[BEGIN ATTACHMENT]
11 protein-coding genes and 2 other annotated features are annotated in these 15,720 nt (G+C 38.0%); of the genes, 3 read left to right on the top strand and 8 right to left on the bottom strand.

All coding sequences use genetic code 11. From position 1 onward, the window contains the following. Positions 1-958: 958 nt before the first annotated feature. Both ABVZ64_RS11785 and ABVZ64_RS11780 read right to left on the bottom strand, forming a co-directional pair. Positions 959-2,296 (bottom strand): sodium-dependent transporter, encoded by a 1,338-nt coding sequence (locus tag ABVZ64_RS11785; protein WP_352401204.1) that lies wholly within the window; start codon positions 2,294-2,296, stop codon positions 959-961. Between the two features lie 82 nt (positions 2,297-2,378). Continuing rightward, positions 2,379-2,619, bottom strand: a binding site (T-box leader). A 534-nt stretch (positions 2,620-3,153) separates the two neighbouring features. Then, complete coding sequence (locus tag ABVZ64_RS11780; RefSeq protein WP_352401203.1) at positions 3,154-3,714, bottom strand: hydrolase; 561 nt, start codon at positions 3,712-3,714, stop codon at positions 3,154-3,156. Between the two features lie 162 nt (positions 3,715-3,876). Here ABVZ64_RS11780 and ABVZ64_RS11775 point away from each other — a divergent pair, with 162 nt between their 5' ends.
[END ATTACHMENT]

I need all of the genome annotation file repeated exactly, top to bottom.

11 protein-coding genes and 2 other annotated features are annotated in these 15,720 nt (G+C 38.0%); of the genes, 3 read left to right on the top strand and 8 right to left on the bottom strand.

All coding sequences use genetic code 11. From position 1 onward, the window contains the following. Positions 1-958: 958 nt before the first annotated feature. Both ABVZ64_RS11785 and ABVZ64_RS11780 read right to left on the bottom strand, forming a co-directional pair. Positions 959-2,296 (bottom strand): sodium-dependent transporter, encoded by a 1,338-nt coding sequence (locus tag ABVZ64_RS11785; protein WP_352401204.1) that lies wholly within the window; start codon positions 2,294-2,296, stop codon positions 959-961. Between the two features lie 82 nt (positions 2,297-2,378). Continuing rightward, positions 2,379-2,619, bottom strand: a binding site (T-box leader). A 534-nt stretch (positions 2,620-3,153) separates the two neighbouring features. Then, complete coding sequence (locus tag ABVZ64_RS11780; RefSeq protein WP_352401203.1) at positions 3,154-3,714, bottom strand: hydrolase; 561 nt, start codon at positions 3,712-3,714, stop codon at positions 3,154-3,156. Between the two features lie 162 nt (positions 3,715-3,876). Here ABVZ64_RS11780 and ABVZ64_RS11775 point away from each other — a divergent pair, with 162 nt between their 5' ends.